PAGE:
Misconceptions About Liposuction – Liposuction is a very popular method for slimming and reshaping certain areas of the body through the removal of excess fat. “Lipo” can boost self-confidence and restore a more appealing body contour. However, it can be helpful to clear up some misconceptions about what it can and cannot do.

Misconceptions About Liposuction

Misconceptions About Liposuction

Liposuction is not a solution for cellulite – cellulite occurs when fat under the skin pushes its connective tissue, which then causes those telltale bumps and dimples. Since liposuction is only able to remove soft, fatty tissue and doesn’t directly impact the skin, those fibrous connecting bands that cause cellulite aren’t altered.

Liposuction is not a remedy for lax skin – the forming of a double chin or sagging tummy may involve some amount of sagging skin with decreased elasticity in addition to excess fat. In these cases, Dr. Hein may recommend a skin tightening procedure in conjunction with liposuction.

Age is typically not a factor when considering liposuctionwomen who are in good health and practice positive lifestyle choices are typically a good candidate for liposuction. Lax skin, which increases with age, may compromise the skin’s ability to regenerate over a newly slimmed, reshaped body shape. Poor skin quality, rather than age, is one of the main obstacles to successful liposuction.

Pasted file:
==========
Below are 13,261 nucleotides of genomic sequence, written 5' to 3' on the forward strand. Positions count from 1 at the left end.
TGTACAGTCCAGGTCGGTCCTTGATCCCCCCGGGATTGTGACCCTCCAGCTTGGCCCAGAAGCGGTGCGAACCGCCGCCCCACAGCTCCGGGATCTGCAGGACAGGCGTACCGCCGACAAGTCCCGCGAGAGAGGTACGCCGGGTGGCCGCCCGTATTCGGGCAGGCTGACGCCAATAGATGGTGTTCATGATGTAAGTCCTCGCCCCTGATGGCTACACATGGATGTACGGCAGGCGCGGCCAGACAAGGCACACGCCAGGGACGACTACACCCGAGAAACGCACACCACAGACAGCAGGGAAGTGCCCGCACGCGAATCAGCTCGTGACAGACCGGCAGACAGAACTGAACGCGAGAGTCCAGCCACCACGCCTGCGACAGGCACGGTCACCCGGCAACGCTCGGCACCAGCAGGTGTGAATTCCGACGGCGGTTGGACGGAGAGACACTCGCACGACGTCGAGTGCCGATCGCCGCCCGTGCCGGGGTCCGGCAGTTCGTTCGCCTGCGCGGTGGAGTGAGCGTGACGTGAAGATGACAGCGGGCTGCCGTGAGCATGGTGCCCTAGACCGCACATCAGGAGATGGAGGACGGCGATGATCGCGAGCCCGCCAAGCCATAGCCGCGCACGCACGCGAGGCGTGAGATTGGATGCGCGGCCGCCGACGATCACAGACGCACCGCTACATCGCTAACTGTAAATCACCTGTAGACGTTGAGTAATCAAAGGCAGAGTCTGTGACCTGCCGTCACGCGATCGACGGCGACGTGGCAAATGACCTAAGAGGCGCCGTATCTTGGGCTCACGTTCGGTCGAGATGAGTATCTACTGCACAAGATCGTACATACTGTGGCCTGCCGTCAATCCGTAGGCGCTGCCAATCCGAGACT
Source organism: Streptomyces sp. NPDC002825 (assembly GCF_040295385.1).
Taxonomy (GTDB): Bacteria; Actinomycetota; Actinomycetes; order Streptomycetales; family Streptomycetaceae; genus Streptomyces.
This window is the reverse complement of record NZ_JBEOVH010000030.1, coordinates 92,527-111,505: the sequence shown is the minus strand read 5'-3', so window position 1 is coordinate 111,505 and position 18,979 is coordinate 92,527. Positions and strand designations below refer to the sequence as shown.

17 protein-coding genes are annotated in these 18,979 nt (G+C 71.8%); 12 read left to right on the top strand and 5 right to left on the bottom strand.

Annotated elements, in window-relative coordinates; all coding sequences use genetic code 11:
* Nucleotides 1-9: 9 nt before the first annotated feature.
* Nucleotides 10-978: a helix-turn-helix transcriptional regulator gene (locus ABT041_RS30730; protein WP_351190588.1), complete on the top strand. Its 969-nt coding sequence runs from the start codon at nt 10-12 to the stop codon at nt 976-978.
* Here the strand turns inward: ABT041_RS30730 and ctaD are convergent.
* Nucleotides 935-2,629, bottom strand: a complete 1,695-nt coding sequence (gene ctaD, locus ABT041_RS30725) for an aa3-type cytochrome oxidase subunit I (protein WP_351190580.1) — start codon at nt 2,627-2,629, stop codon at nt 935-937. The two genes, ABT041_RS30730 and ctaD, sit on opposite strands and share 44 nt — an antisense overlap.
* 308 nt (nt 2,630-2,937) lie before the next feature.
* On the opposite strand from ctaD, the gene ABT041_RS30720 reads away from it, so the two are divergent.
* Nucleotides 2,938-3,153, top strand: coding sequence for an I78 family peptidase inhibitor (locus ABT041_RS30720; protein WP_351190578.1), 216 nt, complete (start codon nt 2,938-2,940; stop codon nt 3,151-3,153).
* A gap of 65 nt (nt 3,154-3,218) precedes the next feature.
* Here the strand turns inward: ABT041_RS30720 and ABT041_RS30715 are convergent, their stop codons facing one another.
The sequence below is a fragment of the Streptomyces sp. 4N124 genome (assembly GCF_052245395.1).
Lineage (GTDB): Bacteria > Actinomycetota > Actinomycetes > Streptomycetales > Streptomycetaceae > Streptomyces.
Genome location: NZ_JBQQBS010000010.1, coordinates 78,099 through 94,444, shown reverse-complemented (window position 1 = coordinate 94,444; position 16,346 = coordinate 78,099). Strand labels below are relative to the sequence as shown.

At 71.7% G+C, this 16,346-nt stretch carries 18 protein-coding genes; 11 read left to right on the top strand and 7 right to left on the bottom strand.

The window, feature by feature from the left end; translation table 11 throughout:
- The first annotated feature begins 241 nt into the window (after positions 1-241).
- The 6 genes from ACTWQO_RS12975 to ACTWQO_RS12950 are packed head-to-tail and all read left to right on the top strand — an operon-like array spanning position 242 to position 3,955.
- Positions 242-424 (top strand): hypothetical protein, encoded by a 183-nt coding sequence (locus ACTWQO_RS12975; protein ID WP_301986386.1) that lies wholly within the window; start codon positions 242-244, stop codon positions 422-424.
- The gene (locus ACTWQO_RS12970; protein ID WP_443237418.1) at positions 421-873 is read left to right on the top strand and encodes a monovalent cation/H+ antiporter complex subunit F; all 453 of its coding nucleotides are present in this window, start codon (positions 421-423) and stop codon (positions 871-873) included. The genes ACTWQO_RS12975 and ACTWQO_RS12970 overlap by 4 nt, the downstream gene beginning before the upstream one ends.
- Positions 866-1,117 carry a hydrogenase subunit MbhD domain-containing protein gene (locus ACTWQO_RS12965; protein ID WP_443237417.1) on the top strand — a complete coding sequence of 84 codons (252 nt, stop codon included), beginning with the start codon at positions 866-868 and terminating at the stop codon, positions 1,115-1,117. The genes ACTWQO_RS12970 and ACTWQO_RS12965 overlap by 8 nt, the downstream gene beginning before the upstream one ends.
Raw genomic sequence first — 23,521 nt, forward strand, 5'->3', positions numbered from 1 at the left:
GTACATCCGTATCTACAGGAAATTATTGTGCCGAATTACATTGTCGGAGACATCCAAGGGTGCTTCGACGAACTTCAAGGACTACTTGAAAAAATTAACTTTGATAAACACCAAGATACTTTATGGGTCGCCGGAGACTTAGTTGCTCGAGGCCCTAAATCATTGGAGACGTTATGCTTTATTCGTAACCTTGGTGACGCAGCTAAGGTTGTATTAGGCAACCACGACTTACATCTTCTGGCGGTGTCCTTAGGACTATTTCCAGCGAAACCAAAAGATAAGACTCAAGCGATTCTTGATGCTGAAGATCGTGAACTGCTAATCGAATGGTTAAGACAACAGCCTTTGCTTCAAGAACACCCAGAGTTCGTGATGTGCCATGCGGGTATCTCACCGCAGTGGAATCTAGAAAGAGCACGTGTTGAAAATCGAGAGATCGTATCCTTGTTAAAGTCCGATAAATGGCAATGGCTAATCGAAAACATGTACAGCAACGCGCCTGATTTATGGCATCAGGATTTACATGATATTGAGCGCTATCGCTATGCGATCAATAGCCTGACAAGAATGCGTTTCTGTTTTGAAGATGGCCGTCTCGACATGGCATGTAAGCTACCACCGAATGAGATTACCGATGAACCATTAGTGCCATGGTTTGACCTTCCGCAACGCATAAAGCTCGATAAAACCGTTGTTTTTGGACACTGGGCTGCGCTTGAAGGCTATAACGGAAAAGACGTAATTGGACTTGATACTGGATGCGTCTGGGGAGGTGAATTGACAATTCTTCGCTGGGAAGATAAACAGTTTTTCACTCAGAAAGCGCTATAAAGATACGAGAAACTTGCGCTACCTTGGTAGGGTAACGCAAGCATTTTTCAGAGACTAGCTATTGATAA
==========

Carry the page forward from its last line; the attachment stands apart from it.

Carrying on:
Liposuction is not a form of weight loss – as we mentioned above, liposuction is about reshaping areas of the body. Good candidates for liposuction are usually generally within about 30 percent of their ideal weight range and have areas of fat they would like to minimize.

Recovery time after liposuction – while it is a safe procedure that’s usually done on an outpatient basis, each surgical procedure comes along with a recovery period, and liposuction is not an exception. The most commonly experienced post-procedure effects include inflammation, slight bruising, and tenderness at the treatment areas. While the healing process varies, it may take four to six weeks until most patients can resume rigorous activities.